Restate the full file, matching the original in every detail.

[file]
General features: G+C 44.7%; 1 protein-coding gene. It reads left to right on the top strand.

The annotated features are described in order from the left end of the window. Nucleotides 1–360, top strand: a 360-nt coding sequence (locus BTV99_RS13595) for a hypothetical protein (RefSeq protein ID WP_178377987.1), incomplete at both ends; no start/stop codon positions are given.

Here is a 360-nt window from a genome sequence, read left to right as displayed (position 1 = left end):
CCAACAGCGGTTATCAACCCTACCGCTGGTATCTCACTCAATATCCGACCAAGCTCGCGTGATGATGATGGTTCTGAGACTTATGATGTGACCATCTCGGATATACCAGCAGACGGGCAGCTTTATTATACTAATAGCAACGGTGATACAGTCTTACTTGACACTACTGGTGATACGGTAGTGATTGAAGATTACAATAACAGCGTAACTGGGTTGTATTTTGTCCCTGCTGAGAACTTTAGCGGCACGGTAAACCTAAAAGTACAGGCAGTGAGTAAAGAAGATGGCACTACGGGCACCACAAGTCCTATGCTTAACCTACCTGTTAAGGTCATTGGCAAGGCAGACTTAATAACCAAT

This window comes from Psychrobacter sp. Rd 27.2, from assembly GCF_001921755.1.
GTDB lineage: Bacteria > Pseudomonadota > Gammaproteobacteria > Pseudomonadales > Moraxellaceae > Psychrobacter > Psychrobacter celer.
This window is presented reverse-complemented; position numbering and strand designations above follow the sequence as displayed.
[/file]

General features: G+C 44.7%; 1 protein-coding gene. It reads left to right on the top strand.

The annotated features are described in order from the left end of the window. Nucleotides 1–360, top strand: a 360-nt coding sequence (locus BTV99_RS13595) for a hypothetical protein (RefSeq protein ID WP_178377987.1), incomplete at both ends; no start/stop codon positions are given.

Here is a 360-nt window from a genome sequence, read left to right as displayed (position 1 = left end):
CCAACAGCGGTTATCAACCCTACCGCTGGTATCTCACTCAATATCCGACCAAGCTCGCGTGATGATGATGGTTCTGAGACTTATGATGTGACCATCTCGGATATACCAGCAGACGGGCAGCTTTATTATACTAATAGCAACGGTGATACAGTCTTACTTGACACTACTGGTGATACGGTAGTGATTGAAGATTACAATAACAGCGTAACTGGGTTGTATTTTGTCCCTGCTGAGAACTTTAGCGGCACGGTAAACCTAAAAGTACAGGCAGTGAGTAAAGAAGATGGCACTACGGGCACCACAAGTCCTATGCTTAACCTACCTGTTAAGGTCATTGGCAAGGCAGACTTAATAACCAAT

This window comes from Psychrobacter sp. Rd 27.2, from assembly GCF_001921755.1.
GTDB lineage: Bacteria > Pseudomonadota > Gammaproteobacteria > Pseudomonadales > Moraxellaceae > Psychrobacter > Psychrobacter celer.
This window is presented reverse-complemented; position numbering and strand designations above follow the sequence as displayed.